Notes and Editorial Reviews
The three string quartets of Robert Schumann were composed in 1842 and I believe, are often overlooked and underrated, despite them being from his remarkable ‘chamber music year’, in favour of his Piano Quintet completed a few months after these three wonderful examples of quartet writing. In the same way that he studied the symphonies of Beethoven before he composed any of his own orchestral works, the year began with both Clara and Robert totally immersing themselves in the string quartets of Haydn, Mozart and Beethoven making a thorough study of form and structure. He had toyed with composing a quartet previously, but had discarded any musical plans a few years previously. He began to seriously contemplate their composition in February
of 1842 but then suffered a severe bout of depression, with work only beginning on the A minor Quartet on the 4th of June and, after a remarkably creative period, he had completed all three by the 22nd of June, with Clara writing in their joint marriage diaries on the 29th that “ Robert has been very busy, completed 3 quartets … let us drink to the health of these 3 children, barely born and already completed and beautiful.” They were performed on the 13th September as a present for Clara who was celebrating her 23rd birthday, they were later published the following year.
All three quartets are in four movements, with Schumann striving to write pure music rather than any idea of programmatical music such as he employed in his Spring Symphony of the previous year, the result being beautiful examples of his art. The opening of the A minor Quartet reminds us that whilst he had studied the quartets of his great predecessors, Bach’s ‘48’ was never too far from his side, with its richly contrapuntal first theme a sort of homage to his hero. In the F Major Quartet, the opening slow introduction to the first movement leads into the first main theme that dominates the whole movement and almost pushes the second theme into the background. I particularly like the second movement which is a set of variations based upon the Larghetto from his Albumblätter of 1832. The Quartet in A Major is my favourite of the three and once again begins with a slow introduction, but here the it presents the music that will be developed later into the main theme of the movement. The final two movements are linked in the way that Schumann employs the dotted rhythm from the Adagio molto and develops it in the Allegro molto vivace to underpin the music of the rondo, the only time he uses a rondo as a finale in his chamber music, with its gavotte-like final theme or episode being an apt finale to Schumann’s quartet output.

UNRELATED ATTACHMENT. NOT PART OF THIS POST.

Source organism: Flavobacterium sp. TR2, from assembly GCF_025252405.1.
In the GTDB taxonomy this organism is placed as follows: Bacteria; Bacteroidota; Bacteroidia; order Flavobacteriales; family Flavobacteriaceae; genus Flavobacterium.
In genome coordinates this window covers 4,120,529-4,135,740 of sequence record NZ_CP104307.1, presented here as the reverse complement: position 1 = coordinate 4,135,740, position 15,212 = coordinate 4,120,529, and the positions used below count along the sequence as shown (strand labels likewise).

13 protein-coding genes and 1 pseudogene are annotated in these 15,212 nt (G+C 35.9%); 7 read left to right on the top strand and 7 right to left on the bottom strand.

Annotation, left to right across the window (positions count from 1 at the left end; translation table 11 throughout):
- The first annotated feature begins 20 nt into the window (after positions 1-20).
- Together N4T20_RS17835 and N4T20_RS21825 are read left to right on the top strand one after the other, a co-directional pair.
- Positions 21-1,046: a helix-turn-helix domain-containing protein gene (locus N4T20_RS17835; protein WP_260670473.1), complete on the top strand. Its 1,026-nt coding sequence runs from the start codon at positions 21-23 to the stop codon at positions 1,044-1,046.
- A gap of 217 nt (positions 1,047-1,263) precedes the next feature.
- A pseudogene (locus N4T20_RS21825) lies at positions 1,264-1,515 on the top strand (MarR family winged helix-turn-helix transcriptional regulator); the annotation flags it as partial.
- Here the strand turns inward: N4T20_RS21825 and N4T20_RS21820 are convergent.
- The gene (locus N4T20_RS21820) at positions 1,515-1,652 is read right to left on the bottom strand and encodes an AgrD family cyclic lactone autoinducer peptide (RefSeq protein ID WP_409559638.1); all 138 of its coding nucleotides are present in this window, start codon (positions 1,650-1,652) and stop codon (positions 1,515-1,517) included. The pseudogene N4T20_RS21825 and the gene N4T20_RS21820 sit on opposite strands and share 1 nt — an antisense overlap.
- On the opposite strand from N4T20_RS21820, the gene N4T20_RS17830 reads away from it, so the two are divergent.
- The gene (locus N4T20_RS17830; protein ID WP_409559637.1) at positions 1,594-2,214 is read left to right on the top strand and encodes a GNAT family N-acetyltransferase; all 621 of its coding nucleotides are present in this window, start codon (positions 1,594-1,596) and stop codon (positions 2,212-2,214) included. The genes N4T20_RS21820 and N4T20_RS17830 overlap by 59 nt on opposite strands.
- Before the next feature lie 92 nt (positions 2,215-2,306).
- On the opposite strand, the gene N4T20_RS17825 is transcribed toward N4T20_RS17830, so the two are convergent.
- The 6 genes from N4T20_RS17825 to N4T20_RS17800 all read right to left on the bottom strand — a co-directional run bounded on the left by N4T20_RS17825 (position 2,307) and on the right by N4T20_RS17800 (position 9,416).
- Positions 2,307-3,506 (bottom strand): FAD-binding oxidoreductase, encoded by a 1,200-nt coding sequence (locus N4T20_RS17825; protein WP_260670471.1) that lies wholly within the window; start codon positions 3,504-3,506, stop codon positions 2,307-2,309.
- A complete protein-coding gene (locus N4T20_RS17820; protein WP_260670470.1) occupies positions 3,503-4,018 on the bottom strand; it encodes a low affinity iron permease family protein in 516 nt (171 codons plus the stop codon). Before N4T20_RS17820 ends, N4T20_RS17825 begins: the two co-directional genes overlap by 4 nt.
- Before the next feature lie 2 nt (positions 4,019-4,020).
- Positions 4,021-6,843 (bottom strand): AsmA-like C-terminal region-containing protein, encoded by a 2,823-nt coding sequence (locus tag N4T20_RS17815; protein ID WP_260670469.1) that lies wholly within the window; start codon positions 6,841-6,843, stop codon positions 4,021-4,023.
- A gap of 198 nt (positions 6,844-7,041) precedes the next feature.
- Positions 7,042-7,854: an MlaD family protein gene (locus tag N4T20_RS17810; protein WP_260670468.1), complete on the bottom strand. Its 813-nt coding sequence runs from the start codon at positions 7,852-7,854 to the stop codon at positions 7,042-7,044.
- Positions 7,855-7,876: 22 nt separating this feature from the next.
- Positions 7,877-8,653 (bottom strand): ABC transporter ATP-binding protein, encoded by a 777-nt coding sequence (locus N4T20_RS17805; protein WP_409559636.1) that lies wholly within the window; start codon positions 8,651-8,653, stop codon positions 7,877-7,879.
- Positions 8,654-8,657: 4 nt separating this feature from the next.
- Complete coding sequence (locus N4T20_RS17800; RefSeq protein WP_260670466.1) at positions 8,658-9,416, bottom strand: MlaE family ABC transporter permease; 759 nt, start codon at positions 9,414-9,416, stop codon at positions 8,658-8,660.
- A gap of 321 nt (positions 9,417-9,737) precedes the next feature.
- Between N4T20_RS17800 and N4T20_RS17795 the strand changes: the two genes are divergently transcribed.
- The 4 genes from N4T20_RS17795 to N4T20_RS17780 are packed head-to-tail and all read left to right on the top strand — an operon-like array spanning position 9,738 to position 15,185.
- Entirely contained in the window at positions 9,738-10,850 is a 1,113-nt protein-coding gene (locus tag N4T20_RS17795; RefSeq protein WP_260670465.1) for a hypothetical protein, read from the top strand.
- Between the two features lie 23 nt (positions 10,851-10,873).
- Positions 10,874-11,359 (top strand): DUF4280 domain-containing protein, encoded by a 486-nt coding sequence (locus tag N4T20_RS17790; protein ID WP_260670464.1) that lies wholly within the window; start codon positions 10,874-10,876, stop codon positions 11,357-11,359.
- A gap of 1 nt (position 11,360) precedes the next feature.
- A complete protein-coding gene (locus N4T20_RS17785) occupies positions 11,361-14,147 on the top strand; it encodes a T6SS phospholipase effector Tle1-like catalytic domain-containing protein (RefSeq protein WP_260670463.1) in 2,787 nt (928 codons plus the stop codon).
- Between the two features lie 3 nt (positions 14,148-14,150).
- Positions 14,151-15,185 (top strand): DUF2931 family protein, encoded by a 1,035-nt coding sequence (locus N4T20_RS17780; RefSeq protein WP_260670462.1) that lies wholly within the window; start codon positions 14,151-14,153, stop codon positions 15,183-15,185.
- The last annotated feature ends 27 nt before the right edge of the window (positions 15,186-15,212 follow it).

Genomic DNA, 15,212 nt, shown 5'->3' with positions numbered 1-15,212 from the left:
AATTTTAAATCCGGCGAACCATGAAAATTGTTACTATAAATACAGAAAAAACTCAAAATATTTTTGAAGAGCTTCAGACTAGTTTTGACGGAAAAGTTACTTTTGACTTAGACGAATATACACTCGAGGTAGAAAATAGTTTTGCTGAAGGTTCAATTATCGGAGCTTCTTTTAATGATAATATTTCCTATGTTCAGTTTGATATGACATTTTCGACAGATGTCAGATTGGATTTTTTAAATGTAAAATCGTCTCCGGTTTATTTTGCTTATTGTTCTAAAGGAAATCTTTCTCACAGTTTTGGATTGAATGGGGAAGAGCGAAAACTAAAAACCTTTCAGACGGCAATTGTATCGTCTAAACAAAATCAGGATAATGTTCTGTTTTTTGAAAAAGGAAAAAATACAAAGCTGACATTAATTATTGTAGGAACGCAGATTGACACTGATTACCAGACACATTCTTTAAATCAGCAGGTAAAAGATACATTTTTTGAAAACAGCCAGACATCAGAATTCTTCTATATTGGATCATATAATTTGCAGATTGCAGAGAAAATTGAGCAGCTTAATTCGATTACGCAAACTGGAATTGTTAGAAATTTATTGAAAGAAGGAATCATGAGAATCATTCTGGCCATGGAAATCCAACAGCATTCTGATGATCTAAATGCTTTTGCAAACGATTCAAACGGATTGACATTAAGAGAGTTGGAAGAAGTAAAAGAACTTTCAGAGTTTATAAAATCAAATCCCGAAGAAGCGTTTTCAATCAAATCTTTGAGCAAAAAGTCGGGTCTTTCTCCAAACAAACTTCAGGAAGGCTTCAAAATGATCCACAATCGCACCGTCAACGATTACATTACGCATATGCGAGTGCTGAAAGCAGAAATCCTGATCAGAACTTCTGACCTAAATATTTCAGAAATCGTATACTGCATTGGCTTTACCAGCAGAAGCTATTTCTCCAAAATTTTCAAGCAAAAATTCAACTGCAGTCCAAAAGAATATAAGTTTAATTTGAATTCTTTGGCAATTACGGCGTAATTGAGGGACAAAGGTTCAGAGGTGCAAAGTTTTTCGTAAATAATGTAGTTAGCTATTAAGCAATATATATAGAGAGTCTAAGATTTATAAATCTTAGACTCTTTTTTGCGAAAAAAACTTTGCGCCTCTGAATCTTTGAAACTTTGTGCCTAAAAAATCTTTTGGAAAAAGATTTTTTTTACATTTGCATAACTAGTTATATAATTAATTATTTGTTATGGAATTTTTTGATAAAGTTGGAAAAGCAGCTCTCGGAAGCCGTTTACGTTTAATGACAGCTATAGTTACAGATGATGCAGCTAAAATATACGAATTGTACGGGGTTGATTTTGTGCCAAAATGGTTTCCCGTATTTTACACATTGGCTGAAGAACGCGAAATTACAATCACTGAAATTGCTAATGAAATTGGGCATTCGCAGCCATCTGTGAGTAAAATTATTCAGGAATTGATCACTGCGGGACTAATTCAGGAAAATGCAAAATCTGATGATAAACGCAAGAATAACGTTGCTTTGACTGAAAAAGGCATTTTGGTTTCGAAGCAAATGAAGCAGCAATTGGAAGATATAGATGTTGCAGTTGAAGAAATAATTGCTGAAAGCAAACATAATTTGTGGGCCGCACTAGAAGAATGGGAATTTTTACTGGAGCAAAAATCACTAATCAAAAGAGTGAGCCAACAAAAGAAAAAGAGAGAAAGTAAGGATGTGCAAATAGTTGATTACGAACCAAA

I have greatly enjoyed the performances of the Engegård Quartet, they have a drive and enthusiasm that is infectious; these are performances that firmly place them near the top in my collection and well ahead of some highly respected and much vaunted performances including the Zehetmair Quartet (472 169-2) and the Melos Quartet (423 670-2) which was the performance through which I got to know the works back in the early 1990s. Their performance is a little brisker than my favourite performance by the Eroica Quartet (HMU 907270), whose period performance wins through for me, but when it comes to a modern version this has quickly become my favourite recording. This is helped by an excellent recorded sound and very good and informative booklet notes.
– MusicWeb International (Stuart Sillitoe) Read less
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